I had this book at home, Twitterature,
where classic stories are told through the lens of twitter (if you are not sure how Twitter works click here). I brought it in and showed Tracey and she went all goofy thinking this will be great with her level 3 English class. She gave it a go and came back from her students tackling the novel The Handmaid’s Tale by Margaret Atwood and turning it into a piece of twitterature.
The students loved it, what was evident from this process was:
- they were able to talk/write in a language that was common to them, using informal, tech-savy/text language that was creative and less restrictive and offered greater freedom than traditional opportunities used in class.
- It was difficult to be able to process and turn the plot into these tweets and was a fun challenge for the students that they really got into.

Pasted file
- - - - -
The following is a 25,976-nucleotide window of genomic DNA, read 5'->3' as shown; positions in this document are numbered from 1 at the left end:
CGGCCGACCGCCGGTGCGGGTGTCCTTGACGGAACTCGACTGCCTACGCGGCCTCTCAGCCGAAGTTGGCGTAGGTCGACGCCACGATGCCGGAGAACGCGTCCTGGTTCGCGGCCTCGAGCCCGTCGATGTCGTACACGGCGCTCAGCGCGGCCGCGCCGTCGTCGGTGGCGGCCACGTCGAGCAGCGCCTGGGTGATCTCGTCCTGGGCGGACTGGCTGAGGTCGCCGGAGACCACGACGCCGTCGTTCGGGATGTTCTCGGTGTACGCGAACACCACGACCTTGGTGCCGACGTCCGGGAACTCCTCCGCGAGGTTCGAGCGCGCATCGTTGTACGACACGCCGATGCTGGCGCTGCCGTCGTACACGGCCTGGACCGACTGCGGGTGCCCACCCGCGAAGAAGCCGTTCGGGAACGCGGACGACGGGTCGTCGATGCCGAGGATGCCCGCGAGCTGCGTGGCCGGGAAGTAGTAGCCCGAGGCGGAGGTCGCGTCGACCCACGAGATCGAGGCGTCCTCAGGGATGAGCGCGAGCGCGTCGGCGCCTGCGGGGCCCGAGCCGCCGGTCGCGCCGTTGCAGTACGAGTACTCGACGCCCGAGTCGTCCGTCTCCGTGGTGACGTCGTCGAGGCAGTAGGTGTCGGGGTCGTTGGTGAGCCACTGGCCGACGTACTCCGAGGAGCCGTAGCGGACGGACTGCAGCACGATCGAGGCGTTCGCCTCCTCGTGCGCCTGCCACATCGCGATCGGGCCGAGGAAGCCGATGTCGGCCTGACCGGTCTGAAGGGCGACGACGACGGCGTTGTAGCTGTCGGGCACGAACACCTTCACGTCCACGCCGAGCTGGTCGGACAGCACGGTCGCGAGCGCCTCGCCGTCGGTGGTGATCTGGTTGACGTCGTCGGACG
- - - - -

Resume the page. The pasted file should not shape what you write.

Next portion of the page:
- It really showed that students knew the story to be able to concisely boil down the plot into a tweet.
- The students really enjoyed the process and wanted to share and read each other’s work (they had created their twitterature in groups), it was created and shared via the collaboration page of OneNote but the students got pleasure from reading out the Tweets, adding intonation and bringing alive the words. It was interesting to see what each group had brought to the task and the tone with which they had told the story and how they had played out plot.
Overall, a massive success of a lesson, one that will be replayed in the future. Why did it work?
A task that had relevance to students (in the sense of their digital lives) that required co-operative effort, that was enjoyable as it had the freedom to be creative but also provided a challenge and at the end their was a willing audience who wanted to see their work.